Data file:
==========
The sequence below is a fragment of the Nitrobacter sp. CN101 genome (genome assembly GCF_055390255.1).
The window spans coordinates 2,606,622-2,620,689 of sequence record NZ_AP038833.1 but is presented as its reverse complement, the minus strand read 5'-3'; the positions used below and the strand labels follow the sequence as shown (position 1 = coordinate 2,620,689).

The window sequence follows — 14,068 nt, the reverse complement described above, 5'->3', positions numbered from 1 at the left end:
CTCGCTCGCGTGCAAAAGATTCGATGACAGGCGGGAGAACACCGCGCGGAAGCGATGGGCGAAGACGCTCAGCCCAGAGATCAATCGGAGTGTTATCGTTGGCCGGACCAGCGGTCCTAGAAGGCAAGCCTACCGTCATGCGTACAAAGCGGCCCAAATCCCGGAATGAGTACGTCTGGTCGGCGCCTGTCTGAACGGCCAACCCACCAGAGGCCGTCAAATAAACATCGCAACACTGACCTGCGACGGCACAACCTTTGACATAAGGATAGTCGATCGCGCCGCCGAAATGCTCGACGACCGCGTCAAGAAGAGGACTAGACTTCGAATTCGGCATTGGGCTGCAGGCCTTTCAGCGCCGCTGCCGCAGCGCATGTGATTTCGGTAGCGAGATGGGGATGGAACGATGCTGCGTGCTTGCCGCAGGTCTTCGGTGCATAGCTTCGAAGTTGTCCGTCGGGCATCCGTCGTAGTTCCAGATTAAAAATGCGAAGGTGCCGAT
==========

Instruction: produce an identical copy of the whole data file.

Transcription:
The sequence below is a fragment of the Nitrobacter sp. CN101 genome (genome assembly GCF_055390255.1).
The window spans coordinates 2,606,622-2,620,689 of sequence record NZ_AP038833.1 but is presented as its reverse complement, the minus strand read 5'-3'; the positions used below and the strand labels follow the sequence as shown (position 1 = coordinate 2,620,689).

The window sequence follows — 14,068 nt, the reverse complement described above, 5'->3', positions numbered from 1 at the left end:
CTCGCTCGCGTGCAAAAGATTCGATGACAGGCGGGAGAACACCGCGCGGAAGCGATGGGCGAAGACGCTCAGCCCAGAGATCAATCGGAGTGTTATCGTTGGCCGGACCAGCGGTCCTAGAAGGCAAGCCTACCGTCATGCGTACAAAGCGGCCCAAATCCCGGAATGAGTACGTCTGGTCGGCGCCTGTCTGAACGGCCAACCCACCAGAGGCCGTCAAATAAACATCGCAACACTGACCTGCGACGGCACAACCTTTGACATAAGGATAGTCGATCGCGCCGCCGAAATGCTCGACGACCGCGTCAAGAAGAGGACTAGACTTCGAATTCGGCATTGGGCTGCAGGCCTTTCAGCGCCGCTGCCGCAGCGCATGTGATTTCGGTAGCGAGATGGGGATGGAACGATGCTGCGTGCTTGCCGCAGGTCTTCGGTGCATAGCTTCGAAGTTGTCCGTCGGGCATCCGTCGTAGTTCCAGATTAAAAATGCGAAGGTGCCGAT